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Oncogene. 2001 Sep 10;20(40):5638-43.

The role of TCL1 in human T-cell leukemia.

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1
Kimmel Cancer Center, Thomas Jefferson University, 233 South 10th Street Philadelphia, Pennsylvania, PA 19107, USA. Carlo.Croce@mail.tju.edu

Abstract

The TCL1 locus on human chromosome 14q32.1 is activated in T-cell leukemias by translocations and inversions that juxtapose it to regulatory elements of T-cell receptor genes. We isolated and characterized four genes at this locus, TCL1 and TCL1b (T-cell leukemia/lymphoma 1 and 1b), and TNG1 and TNG2 (TCL neighboring genes 1 and 2) all of which are overexpressed following rearrangements involving 14q32.1. TCL1 and TCL1b show 60% similarity and are represented in the mouse by a cluster of six homologous genes. In humans TCL1 and TCL1b show similar expression patterns: They are expressed mainly in CD4-/CD8- immature T-cells, pre B-cells and virgin B-cells. Expression decreases significantly at more mature stages of B-cell development. Activation of TCL1 and/or TCL1b in mature T-cells causes T-cell leukemia in humans. The oncogenic nature of TCL1 was confirmed by the analysis of a transgenic mouse model. Functional analysis of Tcl1 revealed its involvement in a PI3-kinase dependent Akt (PKB) pro-survival pathway through its interaction with the Akt kinase which increases Akt's enzymatic activity and promotes translocation of Akt to the nucleus.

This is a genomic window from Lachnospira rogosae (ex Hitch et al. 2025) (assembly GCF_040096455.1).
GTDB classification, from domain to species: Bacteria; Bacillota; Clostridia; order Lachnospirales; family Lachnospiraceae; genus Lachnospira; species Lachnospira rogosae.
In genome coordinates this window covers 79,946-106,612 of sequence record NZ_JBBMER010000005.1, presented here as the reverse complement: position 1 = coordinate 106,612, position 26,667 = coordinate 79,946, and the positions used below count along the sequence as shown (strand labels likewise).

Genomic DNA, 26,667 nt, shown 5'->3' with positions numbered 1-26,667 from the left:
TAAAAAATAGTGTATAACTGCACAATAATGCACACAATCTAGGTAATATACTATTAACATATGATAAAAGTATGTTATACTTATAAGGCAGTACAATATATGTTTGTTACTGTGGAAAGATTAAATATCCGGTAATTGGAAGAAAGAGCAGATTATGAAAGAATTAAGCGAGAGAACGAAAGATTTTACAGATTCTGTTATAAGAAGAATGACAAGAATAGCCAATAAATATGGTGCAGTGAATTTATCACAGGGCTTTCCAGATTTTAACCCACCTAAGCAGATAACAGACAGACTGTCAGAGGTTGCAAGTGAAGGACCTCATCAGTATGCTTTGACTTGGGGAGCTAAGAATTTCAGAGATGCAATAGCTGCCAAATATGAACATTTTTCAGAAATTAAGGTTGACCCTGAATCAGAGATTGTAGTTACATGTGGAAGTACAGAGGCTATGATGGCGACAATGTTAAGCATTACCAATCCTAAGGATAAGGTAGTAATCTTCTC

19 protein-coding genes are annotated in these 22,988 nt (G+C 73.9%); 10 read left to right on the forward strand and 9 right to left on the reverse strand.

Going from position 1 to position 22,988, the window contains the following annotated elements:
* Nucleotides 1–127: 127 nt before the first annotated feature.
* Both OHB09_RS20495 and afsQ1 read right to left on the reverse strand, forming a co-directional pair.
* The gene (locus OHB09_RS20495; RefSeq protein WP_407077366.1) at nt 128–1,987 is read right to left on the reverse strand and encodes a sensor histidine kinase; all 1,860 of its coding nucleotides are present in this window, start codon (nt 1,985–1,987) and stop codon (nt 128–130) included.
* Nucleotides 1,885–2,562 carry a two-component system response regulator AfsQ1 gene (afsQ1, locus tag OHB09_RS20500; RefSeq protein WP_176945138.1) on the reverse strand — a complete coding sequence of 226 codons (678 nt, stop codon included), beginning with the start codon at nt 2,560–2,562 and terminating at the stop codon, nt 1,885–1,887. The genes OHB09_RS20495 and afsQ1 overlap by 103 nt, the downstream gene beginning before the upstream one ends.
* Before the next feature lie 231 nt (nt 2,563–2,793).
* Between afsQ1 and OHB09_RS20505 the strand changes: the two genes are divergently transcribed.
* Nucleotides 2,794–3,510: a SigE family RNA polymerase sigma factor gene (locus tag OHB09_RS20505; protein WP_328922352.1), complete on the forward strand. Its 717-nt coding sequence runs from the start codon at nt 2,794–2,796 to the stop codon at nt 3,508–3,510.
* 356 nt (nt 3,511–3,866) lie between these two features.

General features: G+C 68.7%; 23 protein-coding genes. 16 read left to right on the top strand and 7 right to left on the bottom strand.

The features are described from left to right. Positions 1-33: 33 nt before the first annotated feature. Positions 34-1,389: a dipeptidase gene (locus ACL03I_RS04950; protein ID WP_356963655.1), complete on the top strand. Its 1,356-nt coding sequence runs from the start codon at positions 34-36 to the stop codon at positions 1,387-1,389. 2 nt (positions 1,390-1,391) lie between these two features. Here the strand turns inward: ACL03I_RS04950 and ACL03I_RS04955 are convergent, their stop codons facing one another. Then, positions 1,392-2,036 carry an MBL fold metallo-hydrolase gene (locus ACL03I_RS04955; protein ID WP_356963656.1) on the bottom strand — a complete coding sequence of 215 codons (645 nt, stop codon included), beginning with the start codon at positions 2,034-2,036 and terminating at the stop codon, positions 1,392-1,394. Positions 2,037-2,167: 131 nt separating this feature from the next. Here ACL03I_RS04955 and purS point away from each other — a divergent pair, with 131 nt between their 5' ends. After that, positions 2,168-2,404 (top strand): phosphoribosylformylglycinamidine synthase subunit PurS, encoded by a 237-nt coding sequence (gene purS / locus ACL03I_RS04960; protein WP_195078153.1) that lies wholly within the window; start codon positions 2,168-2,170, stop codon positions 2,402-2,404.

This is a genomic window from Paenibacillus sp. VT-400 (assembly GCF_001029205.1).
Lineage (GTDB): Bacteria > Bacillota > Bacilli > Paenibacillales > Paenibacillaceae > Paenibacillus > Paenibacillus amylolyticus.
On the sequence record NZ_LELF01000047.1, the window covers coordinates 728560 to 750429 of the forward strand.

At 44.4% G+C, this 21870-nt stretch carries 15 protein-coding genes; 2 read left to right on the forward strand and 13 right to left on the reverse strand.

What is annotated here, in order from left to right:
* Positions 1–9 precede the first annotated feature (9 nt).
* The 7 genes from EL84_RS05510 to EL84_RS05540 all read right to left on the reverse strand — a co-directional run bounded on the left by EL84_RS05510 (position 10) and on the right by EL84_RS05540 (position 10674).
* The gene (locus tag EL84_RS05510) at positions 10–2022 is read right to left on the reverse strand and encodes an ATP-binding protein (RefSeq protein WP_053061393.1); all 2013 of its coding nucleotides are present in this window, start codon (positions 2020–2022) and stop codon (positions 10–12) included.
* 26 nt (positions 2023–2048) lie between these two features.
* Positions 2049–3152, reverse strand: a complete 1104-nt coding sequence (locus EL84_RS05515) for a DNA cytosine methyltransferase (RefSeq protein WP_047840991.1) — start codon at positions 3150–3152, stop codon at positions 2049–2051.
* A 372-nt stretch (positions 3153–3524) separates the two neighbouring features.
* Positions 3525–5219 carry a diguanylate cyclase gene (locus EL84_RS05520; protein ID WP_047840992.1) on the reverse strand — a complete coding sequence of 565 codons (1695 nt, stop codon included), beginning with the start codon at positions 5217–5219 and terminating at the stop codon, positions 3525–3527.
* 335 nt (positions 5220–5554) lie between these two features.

PMID:
11607815
DOI:
10.1038/sj.onc.1204596
[Indexed for MEDLINE]
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